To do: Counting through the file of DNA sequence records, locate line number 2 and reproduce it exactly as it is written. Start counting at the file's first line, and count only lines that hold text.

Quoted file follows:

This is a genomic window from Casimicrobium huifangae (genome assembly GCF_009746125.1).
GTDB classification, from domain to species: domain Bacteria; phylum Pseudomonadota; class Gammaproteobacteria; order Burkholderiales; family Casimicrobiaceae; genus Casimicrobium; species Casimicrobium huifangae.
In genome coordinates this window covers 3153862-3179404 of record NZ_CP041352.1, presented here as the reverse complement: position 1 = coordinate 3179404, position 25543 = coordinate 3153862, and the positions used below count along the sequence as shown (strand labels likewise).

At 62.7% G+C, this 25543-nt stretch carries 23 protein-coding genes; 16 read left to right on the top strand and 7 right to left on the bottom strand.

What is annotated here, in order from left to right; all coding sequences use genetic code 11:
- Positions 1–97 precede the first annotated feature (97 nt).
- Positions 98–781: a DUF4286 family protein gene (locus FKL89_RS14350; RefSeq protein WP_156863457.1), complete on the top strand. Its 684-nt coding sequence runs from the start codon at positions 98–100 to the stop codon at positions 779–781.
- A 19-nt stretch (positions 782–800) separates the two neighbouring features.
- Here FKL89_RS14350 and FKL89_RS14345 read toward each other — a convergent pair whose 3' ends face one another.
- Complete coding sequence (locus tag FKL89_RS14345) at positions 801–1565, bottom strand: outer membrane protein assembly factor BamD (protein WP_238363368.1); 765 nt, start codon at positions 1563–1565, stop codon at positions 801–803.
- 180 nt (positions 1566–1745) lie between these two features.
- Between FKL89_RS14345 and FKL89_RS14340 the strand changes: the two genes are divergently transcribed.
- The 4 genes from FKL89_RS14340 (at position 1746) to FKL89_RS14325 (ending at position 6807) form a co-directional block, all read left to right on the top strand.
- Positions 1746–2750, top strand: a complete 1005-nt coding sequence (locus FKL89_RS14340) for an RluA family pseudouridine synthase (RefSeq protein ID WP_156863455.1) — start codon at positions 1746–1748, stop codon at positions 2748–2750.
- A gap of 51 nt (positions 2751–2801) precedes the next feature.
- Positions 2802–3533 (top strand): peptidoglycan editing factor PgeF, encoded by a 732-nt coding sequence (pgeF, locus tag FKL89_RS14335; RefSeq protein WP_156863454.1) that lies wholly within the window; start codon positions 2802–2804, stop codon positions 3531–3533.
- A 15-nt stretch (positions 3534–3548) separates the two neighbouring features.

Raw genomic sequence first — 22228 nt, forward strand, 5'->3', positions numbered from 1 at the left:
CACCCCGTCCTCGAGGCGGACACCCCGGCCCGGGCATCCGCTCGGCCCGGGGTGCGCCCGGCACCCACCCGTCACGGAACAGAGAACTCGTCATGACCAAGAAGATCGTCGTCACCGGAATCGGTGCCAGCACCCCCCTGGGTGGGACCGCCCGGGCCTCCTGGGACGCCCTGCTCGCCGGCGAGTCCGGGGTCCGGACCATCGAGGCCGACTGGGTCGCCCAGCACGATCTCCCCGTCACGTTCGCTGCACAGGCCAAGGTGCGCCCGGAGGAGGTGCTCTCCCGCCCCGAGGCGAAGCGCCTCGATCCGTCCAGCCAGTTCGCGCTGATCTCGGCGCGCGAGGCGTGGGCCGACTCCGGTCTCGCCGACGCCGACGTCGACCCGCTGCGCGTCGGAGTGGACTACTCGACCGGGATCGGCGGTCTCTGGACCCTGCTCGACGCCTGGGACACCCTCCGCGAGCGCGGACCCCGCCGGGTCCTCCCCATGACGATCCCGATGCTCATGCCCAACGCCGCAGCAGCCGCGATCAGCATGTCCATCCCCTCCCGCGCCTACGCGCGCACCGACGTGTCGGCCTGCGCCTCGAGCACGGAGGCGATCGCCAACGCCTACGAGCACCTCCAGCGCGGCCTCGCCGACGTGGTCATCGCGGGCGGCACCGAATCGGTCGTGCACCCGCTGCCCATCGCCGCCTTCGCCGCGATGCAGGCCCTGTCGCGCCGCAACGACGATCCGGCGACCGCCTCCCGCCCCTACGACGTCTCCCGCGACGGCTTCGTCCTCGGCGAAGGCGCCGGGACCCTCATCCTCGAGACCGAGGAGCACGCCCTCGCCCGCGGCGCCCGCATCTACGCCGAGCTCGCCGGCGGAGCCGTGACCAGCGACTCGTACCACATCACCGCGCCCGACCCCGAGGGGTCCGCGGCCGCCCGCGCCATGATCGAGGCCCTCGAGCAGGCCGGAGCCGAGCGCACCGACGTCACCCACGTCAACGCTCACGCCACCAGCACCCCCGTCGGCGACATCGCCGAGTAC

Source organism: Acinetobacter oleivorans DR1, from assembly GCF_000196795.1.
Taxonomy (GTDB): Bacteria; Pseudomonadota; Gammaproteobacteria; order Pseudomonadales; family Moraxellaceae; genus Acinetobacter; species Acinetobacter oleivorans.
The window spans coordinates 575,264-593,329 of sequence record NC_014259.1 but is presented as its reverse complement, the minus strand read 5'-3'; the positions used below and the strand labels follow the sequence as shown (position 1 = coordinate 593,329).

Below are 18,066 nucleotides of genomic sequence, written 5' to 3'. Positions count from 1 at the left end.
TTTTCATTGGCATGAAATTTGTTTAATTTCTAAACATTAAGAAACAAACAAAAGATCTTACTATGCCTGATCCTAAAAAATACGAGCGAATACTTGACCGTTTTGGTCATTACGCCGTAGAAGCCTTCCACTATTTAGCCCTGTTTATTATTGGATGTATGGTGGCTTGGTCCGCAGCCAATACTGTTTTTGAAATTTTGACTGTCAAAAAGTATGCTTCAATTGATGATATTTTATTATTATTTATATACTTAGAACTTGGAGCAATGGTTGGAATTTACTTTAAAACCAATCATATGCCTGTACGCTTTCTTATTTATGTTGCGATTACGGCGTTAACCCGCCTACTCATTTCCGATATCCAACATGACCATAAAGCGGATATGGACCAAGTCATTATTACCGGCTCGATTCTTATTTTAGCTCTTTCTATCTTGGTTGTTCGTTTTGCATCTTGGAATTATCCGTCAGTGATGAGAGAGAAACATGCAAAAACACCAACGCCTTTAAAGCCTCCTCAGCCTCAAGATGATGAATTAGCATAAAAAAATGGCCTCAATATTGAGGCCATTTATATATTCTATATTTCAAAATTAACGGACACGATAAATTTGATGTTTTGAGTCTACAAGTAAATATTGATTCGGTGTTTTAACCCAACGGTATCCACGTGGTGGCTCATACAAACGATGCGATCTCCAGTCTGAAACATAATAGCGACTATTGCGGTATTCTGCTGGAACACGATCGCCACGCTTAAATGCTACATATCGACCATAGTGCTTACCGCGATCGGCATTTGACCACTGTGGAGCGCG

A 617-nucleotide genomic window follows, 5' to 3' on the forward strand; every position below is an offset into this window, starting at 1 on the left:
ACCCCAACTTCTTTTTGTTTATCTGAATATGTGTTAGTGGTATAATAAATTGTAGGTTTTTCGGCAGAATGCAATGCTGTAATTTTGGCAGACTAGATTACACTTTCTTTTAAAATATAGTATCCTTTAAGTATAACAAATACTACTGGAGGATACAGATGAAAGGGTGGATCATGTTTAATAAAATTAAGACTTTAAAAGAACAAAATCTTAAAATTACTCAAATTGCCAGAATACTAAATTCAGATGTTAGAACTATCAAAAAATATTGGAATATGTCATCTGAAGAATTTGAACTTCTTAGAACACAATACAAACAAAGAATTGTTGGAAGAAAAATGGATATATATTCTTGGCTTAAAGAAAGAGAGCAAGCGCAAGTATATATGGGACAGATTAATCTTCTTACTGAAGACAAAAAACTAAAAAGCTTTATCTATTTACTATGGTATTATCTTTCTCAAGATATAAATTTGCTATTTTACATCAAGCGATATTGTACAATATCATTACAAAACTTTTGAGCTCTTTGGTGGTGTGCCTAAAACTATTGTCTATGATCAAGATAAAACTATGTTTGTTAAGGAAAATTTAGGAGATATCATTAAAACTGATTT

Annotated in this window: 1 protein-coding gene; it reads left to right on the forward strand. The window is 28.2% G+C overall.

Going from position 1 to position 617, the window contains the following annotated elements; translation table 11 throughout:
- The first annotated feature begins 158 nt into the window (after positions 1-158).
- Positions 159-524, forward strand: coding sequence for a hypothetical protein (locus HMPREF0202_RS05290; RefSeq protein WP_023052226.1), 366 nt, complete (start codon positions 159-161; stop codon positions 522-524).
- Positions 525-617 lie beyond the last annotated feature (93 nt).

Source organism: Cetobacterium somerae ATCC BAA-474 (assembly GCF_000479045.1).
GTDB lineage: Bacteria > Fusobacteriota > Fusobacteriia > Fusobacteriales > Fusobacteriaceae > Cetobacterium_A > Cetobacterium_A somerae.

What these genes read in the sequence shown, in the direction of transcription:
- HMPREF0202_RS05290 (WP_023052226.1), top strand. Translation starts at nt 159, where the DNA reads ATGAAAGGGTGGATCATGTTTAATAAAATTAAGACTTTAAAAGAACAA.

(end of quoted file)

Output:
GTDB classification, from domain to species: domain Bacteria; phylum Pseudomonadota; class Gammaproteobacteria; order Burkholderiales; family Casimicrobiaceae; genus Casimicrobium; species Casimicrobium huifangae.